Thousands of Northern Ireland Nurses Strike Over Pay and Safe Staffing


Thousands of nurses in Northern Ireland staged a 12-hour walk-out on January 8 in a longstanding dispute over pay and safe staffing. This was after a similar strike by 9,000 nurses on December 19 had brought no resolution. 

On Friday, another strike action proceeded as planned. It was joined by the members of the Royal College of Nursing (RCN) and Unison members – the largest union of health and social services staff in Northern Ireland. 

No choice but to strike, nurses say

This is the first strike action in the 103-year history of the RCN. Most of the nurses interviewed on the picket line said that they don’t want to strike and would rather have been looking after their patients – but that they had been left with no choice. 

“We can no longer stand by and watch patients not being given the care that they deserve.”

With nursing positions only 40-50% filled, they are working extra hours by arriving early, leaving late and missing lunch breaks. They emphasized that they cannot provide proper care for their patients, while themselves suffering from burnout.

One nurse on the picket line in Enniskillen said that, in his 25 years of nursing, things had never been as bad. “We’re here because we’ve gotten to the situation where we’ve been pushed and pushed. We’ve continued to complain about safe staffing levels and nothing has been done,” he said. “We can no longer stand by and watch patients not being given the care that they deserve.”

Why the nurses are striking

Health services in Northern Ireland are at breaking point with long waiting lists for beds and surgical procedures. In emergency departments, patients wait for 12 hours or longer to be seen, with trolleys lining every corridor. The problem has been escalating for years, particularly since severe budget cuts in 2014. In the meantime, the demand for services continues to rise. Furthermore, the country hasn’t had a functional government to make policy decisions, including those on pay rises for public service staff, for almost three years.


One of the nurse’s demands is to pay parity with nurses in England, Scotland, and Wales. Nurses in Northern Ireland earn up to $5000 per year less than those in the rest of Great Britain. Pay deals agreed to for all National Health Service employees in Great Britain haven’t been implemented in Northern Ireland because of the collapse of its government.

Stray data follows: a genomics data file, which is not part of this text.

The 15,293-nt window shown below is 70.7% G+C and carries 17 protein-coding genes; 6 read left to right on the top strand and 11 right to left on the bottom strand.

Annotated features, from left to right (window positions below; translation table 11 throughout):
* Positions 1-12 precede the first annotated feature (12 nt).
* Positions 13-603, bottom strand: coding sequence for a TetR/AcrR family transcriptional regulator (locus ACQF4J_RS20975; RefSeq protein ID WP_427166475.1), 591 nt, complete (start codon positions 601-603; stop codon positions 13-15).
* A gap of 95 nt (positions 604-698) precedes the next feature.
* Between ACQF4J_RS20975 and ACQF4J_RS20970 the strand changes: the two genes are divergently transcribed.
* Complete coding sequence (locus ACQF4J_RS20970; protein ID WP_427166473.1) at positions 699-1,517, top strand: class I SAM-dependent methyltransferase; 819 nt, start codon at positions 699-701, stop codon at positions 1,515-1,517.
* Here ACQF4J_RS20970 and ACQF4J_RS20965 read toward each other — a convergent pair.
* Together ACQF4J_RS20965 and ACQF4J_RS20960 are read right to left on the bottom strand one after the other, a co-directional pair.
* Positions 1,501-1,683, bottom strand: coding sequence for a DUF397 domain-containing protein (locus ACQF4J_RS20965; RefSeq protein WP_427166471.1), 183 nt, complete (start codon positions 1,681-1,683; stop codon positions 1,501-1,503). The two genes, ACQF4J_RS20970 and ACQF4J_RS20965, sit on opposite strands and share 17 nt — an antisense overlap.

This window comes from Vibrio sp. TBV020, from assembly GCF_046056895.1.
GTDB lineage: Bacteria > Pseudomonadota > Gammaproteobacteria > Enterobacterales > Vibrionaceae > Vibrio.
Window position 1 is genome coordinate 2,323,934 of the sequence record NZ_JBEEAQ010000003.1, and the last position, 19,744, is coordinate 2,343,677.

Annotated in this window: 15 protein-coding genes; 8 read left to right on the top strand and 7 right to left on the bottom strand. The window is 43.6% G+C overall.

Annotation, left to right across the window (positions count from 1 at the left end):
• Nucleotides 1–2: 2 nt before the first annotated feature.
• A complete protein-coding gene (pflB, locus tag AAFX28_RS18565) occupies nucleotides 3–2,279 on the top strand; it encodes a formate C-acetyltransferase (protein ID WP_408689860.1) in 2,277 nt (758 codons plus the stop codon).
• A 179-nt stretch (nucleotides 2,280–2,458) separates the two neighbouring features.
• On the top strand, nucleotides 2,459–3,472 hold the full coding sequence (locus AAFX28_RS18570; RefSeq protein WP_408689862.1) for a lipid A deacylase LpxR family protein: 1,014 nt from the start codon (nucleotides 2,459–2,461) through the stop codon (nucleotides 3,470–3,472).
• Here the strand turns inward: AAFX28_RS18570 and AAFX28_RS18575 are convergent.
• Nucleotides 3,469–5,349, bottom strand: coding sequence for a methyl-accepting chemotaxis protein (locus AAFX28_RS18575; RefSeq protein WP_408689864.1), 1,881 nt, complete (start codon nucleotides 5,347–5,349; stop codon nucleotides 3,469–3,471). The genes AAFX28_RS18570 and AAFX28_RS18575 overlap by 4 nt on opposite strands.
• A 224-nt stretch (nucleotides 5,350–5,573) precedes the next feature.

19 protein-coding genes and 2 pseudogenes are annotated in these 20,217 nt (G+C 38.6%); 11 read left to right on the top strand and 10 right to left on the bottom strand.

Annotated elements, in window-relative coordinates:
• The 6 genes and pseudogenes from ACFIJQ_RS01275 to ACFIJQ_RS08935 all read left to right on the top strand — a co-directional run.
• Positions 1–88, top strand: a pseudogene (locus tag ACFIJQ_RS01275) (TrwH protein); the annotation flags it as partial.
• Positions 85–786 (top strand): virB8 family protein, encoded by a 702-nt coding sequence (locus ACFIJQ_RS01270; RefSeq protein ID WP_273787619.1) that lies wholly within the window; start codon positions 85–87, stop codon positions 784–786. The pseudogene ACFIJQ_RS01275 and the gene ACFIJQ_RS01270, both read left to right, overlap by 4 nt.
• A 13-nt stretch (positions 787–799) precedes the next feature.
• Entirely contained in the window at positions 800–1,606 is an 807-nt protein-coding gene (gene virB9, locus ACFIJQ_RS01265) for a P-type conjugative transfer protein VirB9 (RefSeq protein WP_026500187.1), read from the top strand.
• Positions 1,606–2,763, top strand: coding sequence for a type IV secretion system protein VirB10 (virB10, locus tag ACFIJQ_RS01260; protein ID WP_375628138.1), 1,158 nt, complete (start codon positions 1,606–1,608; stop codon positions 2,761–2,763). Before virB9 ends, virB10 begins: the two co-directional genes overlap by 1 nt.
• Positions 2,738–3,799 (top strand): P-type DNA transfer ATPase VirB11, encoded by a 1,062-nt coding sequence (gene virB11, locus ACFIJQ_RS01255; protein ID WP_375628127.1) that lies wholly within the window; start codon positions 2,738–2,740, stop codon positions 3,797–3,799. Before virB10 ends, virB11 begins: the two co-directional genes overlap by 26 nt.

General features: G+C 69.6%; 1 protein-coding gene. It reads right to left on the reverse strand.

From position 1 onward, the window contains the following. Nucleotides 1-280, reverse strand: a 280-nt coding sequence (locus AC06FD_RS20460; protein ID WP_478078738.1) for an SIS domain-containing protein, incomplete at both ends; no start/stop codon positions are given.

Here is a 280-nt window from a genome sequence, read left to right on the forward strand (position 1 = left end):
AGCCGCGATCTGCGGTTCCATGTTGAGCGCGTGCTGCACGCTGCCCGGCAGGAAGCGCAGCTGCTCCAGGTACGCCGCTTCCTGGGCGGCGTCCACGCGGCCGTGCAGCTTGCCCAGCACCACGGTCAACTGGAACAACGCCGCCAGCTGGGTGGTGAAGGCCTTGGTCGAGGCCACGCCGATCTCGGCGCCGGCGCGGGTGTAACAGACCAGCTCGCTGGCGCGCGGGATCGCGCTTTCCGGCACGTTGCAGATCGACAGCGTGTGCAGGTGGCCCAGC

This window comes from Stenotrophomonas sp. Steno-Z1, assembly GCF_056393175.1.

The lack of pay parity, together with the work pressures, are driving nurses in Northern Ireland to look for jobs elsewhere – contributing further to the staff shortages. 

Effect of the strikes on health services

Emergency departments remained open, but thousands of appointments and surgical procedures were canceled. The affected patients were contacted in advance and informed that their appointments would be rescheduled.

Managers of Health Trusts, who are responsible for the administration of the hospitals, have acknowledged that there is a health service crisis and that nurses have legitimate reasons to strike. They claimed, however, that this week’s strikes could push the health system over the edge – especially with the increased winter demand on health services. On the night before the walk-out, they called on nurses to cancel the strike in a manner that, according to RCN Director Pat Cullen, was pointing a finger at nurses for the crisis in the health system. 

“I want to categorically say it’s absolutely not the nurses’ fault. Nurses do feel bullied by people saying ‘enough is enough’ and that they should call off this strike action,” Cullen said in an interview. “The voice of nursing is trying to be heard loud and clear on behalf of their patients and those in senior managerial positions came out last night and tried to silence them again.”

There appears to be little hope of a resolution for the dispute. The Department of Health has indicated that it is prepared to get back into negotiations with the unions but at the same time ruled out any discussion on pay.


Frieda Paton is a registered nurse with a Master’s degree in nursing education. Her passion for nursing education, nursing issues and advocacy for the profession were ignited while she worked as an education officer, and later editor, at a national nurses’ association. This passion, together with interest in health and wellness education since her student days, stayed with her throughout her further career as a nurse educator and occupational health nurse. Having reached retirement age, she continues to contribute to the profession as a full-time freelance writer. In the news and feature articles she writes for Nurseslabs, she hopes to inspire nursing students and nurses on the job to reflect on the trends and issues that affect their profession and communities - and play their part in advocacy wherever they find themselves.